Cotton On adds 500 jobs: Five reasons behind the retailer's success
Cotton On announced last week it will add 500 jobs to its international headquarters in Geelong, Victoria, in a move that no doubt has retailers scratching their heads as the rest of the industry gets knocked about by poor consumer confidence.
Victorian Premier Ted Baillieu announced the expansion, saying the clothing retail chain was a "Victorian success story".
The company started 21 years ago and has grown to more than 1,000 locations in 11 countries, rocketing its founders to the Rich List.
And yet the announcement comes as companies in the retail industry are continuing to fall over. How has Cotton On, which has historically operated on thin margins selling cheap clothing, managed to survive?
We've delved into the company's business and have come out with five lessons that keep Cotton On going strong:
1. A little bit of controversy doesn't go astray
Cotton On isn't shy of a good controversy. Every year it seems the company is in trouble over a slogan printed on one of its products that gets parents up in arms. Baby clothes featuring sayings like "they shake me" haven't helped matters.
But the company doesn't do too badly from this controversy. Every time one of these controversies occurs, it ends up going the same way: the offended parties cry in protest, and Cotton On backs down. Meanwhile, they've had the company's name spread across the mainstream media, and the core part of the retailer's demographic stays local.
Controversy is a publicity strategy for Cotton On – and it continues to work in its favour.
2. Living in the future
A good retailer understands technology and how it affects shopping. While the biggest retail companies in the country have only just gotten their digital footprint off the ground, Cotton On has had a solid online presence for years.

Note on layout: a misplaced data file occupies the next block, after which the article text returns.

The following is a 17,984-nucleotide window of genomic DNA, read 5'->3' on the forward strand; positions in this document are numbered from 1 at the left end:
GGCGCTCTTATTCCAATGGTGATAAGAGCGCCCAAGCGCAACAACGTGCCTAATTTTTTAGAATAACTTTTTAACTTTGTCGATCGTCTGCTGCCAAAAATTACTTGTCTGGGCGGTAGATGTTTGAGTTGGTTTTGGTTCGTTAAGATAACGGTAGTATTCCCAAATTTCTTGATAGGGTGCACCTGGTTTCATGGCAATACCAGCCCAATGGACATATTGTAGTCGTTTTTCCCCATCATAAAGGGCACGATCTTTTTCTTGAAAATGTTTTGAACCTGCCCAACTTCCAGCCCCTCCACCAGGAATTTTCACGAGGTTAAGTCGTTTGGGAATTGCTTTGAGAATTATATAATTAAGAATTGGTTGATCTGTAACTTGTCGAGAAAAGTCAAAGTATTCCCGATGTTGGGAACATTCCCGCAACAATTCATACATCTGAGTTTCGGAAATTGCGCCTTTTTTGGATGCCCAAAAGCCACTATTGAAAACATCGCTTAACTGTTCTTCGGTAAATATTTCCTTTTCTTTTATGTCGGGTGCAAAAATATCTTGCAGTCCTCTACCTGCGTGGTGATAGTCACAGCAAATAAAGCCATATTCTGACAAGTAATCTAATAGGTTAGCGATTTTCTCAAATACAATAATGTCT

The site is a snappy, well-designed and easy-to-use shopping portal. Social media integrates and complements the website – it doesn't just copy it. Posts about fashion and clothing offer value to fans, rather than parroting sales and marketing speak.
Cotton On has also shown it's able to investigate new ideas, like integrating music into dressing rooms. A good understanding of tech has kept this chain on the straight and narrow.
3. A global view
Cotton On began as a single store in Geelong. Now it has hundreds of stores in countries like the United States, China, Singapore, Germany, and South Africa.
The global expansion represents two key lessons. The first is that Cotton On understands the benefit of global growth in retail and the second is that it understands and accepts whatever assistance it can get.
The Victorian Government has assisted Cotton On in expanding its footprint overseas, and why not? Any business should be open to free money when it can get it. Too many SMEs forego government grants because they "can't be bothered". Cotton On may not have gained the majority of its funding from public coffers, but when you have the opportunity, you should go for it.
4. High volume from the start
Too many retailers have entered the discounting game in the past few years, and it's been their downfall. Cotton On, on the other hand, understood the low-margin high-volume business from the beginning and has based its entire operation around that.
That means it has worked with its supply chain to get costs down, creating a well-oiled retail machine that can withstand low margins.
At the same time, the brand proposition is simple. Customers will buy a few cheap t-shirts knowing they won't last long, because Cotton On doesn't promise they'll last you forever. The company knows exactly what it is, and doesn't lie about it.
5. An understanding of diversification
A good retailer knows when and where to diversify. Instead of pumping Cotton On with more products and bloating the original proposition, the company has moved into new stores for footwear and even stationery products through its Typo brand.
This ties into the previous point about brand positioning: Cotton On knows exactly what it is. Different brands ensure separate elements of the business don't mix to its detriment.